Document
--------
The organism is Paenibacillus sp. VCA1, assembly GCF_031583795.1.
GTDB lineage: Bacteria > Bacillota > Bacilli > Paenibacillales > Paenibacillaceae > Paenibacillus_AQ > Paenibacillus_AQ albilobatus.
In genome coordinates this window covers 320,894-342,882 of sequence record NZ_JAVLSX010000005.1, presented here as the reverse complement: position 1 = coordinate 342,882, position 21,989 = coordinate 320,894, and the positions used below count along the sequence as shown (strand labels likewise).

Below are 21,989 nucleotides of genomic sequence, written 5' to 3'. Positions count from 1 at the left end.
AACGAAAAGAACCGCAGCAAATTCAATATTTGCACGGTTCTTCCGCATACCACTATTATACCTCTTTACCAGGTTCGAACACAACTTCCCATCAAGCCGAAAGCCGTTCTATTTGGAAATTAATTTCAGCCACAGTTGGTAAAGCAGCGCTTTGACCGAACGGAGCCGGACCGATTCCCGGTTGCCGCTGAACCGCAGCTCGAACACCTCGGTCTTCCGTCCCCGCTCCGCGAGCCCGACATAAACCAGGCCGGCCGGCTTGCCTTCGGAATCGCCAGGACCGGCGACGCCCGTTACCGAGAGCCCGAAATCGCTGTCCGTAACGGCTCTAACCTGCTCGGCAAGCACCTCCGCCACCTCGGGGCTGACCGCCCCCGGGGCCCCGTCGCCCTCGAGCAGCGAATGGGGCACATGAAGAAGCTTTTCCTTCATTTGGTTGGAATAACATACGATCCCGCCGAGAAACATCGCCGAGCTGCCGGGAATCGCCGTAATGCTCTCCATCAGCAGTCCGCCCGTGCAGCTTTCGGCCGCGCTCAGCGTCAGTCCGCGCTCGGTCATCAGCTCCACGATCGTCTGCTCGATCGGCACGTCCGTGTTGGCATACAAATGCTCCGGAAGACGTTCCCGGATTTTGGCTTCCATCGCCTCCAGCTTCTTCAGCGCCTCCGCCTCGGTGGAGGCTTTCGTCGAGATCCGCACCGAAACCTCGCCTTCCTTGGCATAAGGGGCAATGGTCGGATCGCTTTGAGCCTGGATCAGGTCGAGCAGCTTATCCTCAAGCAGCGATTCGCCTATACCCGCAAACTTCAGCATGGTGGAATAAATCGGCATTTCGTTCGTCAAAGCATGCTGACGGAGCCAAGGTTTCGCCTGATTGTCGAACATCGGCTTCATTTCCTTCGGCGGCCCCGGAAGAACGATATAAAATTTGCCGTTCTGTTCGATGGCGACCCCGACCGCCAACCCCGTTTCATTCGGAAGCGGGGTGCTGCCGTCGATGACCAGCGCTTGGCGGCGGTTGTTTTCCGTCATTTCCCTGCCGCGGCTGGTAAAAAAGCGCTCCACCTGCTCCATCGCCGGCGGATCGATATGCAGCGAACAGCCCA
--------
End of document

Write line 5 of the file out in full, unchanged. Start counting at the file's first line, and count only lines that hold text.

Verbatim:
AACGAAAAGAACCGCAGCAAATTCAATATTTGCACGGTTCTTCCGCATACCACTATTATACCTCTTTACCAGGTTCGAACACAACTTCCCATCAAGCCGAAAGCCGTTCTATTTGGAAATTAATTTCAGCCACAGTTGGTAAAGCAGCGCTTTGACCGAACGGAGCCGGACCGATTCCCGGTTGCCGCTGAACCGCAGCTCGAACACCTCGGTCTTCCGTCCCCGCTCCGCGAGCCCGACATAAACCAGGCCGGCCGGCTTGCCTTCGGAATCGCCAGGACCGGCGACGCCCGTTACCGAGAGCCCGAAATCGCTGTCCGTAACGGCTCTAACCTGCTCGGCAAGCACCTCCGCCACCTCGGGGCTGACCGCCCCCGGGGCCCCGTCGCCCTCGAGCAGCGAATGGGGCACATGAAGAAGCTTTTCCTTCATTTGGTTGGAATAACATACGATCCCGCCGAGAAACATCGCCGAGCTGCCGGGAATCGCCGTAATGCTCTCCATCAGCAGTCCGCCCGTGCAGCTTTCGGCCGCGCTCAGCGTCAGTCCGCGCTCGGTCATCAGCTCCACGATCGTCTGCTCGATCGGCACGTCCGTGTTGGCATACAAATGCTCCGGAAGACGTTCCCGGATTTTGGCTTCCATCGCCTCCAGCTTCTTCAGCGCCTCCGCCTCGGTGGAGGCTTTCGTCGAGATCCGCACCGAAACCTCGCCTTCCTTGGCATAAGGGGCAATGGTCGGATCGCTTTGAGCCTGGATCAGGTCGAGCAGCTTATCCTCAAGCAGCGATTCGCCTATACCCGCAAACTTCAGCATGGTGGAATAAATCGGCATTTCGTTCGTCAAAGCATGCTGACGGAGCCAAGGTTTCGCCTGATTGTCGAACATCGGCTTCATTTCCTTCGGCGGCCCCGGAAGAACGATATAAAATTTGCCGTTCTGTTCGATGGCGACCCCGACCGCCAACCCCGTTTCATTCGGAAGCGGGGTGCTGCCGTCGATGACCAGCGCTTGGCGGCGGTTGTTTTCCGTCATTTCCCTGCCGCGGCTGGTAAAAAAGCGCTCCACCTGCTCCATCGCCGGCGGATCGATATGCAGCGAACAGCCCA